Over and over, the three touchstones of value, reason for charging and fairness of opportunity are repeatedly brought up by industry members on both sides of the performing/promoting fence. To be considered legitimate, it would seem that an event needs to:

  • demonstrate that application fees are not going to line a promoter’s pocket while performers work for free.
  • offer genuine value in terms of feedback and exposure.
  • have a fair selection procedure: if performers are paying to apply, they want to feel they are equally considered for a slot.

Performing for free can be considered an investment when the return is useful to the performer, be that in terms of act improvement or further bookings. However, perhaps there are some other questions worth asking in relation to events that charge to enter or participate. Do these events encourage fair payment for performers? What do they say about responsible and fair event organisation? Do they encourage hard work, seeking experienced guidance, networking in order to get ahead as a performer? Do they facilitate the growth of an industry?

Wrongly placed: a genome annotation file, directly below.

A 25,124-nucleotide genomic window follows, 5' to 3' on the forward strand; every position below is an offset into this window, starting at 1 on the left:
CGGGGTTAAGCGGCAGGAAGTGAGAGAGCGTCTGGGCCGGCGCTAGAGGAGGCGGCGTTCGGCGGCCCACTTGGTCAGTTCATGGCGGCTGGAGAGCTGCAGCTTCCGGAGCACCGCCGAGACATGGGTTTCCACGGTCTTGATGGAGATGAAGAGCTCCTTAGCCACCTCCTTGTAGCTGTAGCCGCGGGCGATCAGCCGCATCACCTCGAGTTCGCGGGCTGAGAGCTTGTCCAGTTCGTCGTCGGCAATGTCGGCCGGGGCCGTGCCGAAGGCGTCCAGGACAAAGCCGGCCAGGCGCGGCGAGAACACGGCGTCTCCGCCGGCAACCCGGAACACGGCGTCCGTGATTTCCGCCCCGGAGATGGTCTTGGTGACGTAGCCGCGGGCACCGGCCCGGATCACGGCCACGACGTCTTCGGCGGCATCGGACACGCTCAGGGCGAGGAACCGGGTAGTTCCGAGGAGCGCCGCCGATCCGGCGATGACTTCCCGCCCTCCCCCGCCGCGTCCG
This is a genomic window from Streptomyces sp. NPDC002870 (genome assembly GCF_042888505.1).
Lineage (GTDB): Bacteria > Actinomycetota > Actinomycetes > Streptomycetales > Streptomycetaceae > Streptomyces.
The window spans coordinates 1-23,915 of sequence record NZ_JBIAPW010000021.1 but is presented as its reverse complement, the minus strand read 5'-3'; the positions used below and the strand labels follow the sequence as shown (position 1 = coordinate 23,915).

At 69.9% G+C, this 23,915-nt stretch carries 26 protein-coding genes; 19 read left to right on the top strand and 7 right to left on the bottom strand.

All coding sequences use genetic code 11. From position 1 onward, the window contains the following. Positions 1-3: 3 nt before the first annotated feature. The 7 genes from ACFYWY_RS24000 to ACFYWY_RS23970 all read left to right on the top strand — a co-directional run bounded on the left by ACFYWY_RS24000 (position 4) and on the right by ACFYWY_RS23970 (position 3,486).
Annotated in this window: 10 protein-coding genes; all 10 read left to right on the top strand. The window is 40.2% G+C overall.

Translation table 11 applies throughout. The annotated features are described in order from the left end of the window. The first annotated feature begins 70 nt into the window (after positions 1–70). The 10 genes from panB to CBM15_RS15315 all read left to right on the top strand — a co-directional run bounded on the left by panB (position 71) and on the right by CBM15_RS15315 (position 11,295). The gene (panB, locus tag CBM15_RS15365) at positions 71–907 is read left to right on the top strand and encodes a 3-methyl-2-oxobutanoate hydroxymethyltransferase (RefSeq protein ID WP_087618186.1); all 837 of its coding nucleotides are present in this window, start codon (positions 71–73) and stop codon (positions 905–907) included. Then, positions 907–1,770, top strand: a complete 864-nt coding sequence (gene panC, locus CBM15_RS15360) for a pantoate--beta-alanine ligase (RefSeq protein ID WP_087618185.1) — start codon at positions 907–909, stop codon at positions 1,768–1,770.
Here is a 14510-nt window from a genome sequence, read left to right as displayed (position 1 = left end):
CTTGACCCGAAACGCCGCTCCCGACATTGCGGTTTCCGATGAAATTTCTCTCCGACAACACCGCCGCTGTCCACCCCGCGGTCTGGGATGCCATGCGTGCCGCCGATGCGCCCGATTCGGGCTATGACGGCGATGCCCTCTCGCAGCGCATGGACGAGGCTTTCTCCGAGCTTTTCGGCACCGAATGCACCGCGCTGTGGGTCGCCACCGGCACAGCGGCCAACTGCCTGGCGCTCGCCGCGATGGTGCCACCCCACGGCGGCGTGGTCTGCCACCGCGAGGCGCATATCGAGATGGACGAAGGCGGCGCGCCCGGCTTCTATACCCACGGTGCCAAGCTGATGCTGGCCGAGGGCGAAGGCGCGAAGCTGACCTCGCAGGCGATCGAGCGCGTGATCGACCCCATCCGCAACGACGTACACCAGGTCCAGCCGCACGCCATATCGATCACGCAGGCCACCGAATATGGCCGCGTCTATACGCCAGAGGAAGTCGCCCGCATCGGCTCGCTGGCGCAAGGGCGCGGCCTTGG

Pay-to-play events only survive if individuals choose to participate, so perhaps what we really need to ask is “how can we best support and inform our newer performers so that they can get started on the right path, without having to pay for the debatable privilege of doing so?”

*performers/promoters Snappy O’Shea, Lois Glasspool, Stellar Noir respectively 

Photo credit: Zaki Charles

[Update: Chaz Royal’s events no longer charge an administration fee.]